Feds indict alleged drug kingpin linked to cocaine submarine, Grosse Pointe Park man
Detroit — An Albanian man accused of heading an international drug ring and teaming with a prominent Grosse Pointe Park CEO to build a submarine to transport cocaine across the Atlantic Ocean was indicted Wednesday by a federal grand jury.
Ylli Didani, 43, was indicted on a drug conspiracy charge three weeks after The Detroit News linked him to the late Marty Tibbitts, CEO of Harper Woods-based Clementine Live Answering Service. Before Tibbitts' death in a plane crash in July 2018, he and Didani were building a submarine designed to store cocaine and attach itself via magnets to the hull of cargo ships crisscrossing the Atlantic Ocean, according to unsealed court records and sources familiar with the investigation.
“This is a very significant and important prosecution of a large scale, well-organized drug trafficking organization involved in the distribution of thousands of kilograms of cocaine worth tens of millions of dollars, across multiple continents," Acting U.S. Attorney Saima Mohsin said in a statement.
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Tibbitts was portrayed as the drug ring's financier, allegedly bankrolling the purchase of cocaine in South America for distribution in Metro Detroit and beyond.
The alleged drug ring devised innovative plans to avoid law enforcement by using a submarine they called "The Torpedo."
The torpedo was designed to attach itself to the bottom of cargo ships via magnets. By utilizing an underwater modem, the torpedo would communicate with a remote operator who could track the drone's location via an onboard GPS device.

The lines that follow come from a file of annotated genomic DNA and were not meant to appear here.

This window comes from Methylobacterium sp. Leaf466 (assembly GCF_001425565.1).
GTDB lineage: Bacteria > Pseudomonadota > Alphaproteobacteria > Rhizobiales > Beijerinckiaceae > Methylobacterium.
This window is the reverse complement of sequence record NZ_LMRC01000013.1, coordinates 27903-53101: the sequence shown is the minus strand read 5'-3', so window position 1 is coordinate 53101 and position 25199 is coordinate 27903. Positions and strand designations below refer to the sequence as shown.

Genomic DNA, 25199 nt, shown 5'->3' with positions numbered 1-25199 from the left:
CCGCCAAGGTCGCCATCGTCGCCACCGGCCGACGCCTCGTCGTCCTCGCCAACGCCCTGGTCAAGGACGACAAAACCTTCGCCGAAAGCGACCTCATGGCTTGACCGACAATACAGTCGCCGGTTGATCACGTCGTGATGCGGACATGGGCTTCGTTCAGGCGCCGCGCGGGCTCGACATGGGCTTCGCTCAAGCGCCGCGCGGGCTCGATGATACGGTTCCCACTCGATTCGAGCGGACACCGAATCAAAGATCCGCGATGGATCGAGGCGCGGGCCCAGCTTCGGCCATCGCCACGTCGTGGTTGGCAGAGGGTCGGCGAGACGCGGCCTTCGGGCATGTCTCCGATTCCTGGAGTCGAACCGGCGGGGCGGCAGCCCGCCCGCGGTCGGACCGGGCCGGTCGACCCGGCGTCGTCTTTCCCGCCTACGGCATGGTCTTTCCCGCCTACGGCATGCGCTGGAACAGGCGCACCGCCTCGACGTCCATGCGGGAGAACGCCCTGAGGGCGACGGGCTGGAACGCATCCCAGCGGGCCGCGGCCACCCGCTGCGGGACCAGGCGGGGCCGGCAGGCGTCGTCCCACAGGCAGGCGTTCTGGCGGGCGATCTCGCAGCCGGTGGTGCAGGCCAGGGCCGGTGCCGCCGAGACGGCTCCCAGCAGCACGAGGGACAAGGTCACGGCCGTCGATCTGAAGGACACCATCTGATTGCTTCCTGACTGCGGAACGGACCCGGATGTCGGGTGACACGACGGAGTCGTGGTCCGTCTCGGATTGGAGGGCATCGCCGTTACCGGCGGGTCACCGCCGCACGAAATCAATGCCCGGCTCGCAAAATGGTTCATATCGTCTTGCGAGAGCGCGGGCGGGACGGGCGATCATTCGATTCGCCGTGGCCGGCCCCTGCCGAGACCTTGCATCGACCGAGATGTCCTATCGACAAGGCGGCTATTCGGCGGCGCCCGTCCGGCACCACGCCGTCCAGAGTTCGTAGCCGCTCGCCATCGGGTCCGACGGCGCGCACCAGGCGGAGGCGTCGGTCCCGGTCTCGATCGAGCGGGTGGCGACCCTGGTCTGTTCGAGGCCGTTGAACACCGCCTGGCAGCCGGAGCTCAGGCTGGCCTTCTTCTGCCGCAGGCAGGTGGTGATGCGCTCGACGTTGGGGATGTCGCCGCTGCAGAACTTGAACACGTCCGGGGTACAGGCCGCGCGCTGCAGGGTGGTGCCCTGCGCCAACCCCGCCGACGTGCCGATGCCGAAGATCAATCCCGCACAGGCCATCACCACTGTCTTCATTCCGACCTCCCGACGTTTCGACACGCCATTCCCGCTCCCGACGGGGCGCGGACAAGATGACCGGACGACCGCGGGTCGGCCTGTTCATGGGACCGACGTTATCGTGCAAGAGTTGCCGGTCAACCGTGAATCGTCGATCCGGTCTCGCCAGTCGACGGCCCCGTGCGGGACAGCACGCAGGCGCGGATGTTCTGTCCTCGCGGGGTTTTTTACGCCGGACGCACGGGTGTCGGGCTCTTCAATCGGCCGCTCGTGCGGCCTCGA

"The drone was intended to be remotely operated and could release from the vessel at the request of the operator and would send up a GPS location beacon to identify its current location," according to an affidavit written by a U.S. Drug Enforcement Administration task force officer.
The drug ring would be able to dispatch a fishing boat to the torpedo's location, up to 100 miles off the coast of Europe.
Tibbitts' death forced co-conspirators to search for a new financier in Ecuador, Dubai and the United Arab Emirates, and it caused the drug ring to abandon the submarine plans, according to the government, according to the government. The drug ring struggled in 2019 and last year as investigators seized more than 3,400 kilograms of cocaine worth more than $100 million, including cocaine hidden in a banana cargo ship in the Netherlands.
Didani was arrested March 31 in North Carolina and recently brought to Detroit. He attended a virtual court hearing Wednesday from the Midland County Jail and was ordered held without bond temporarily pending a bond hearing Monday.
Didani said his family is in the process of hiring a defense lawyer.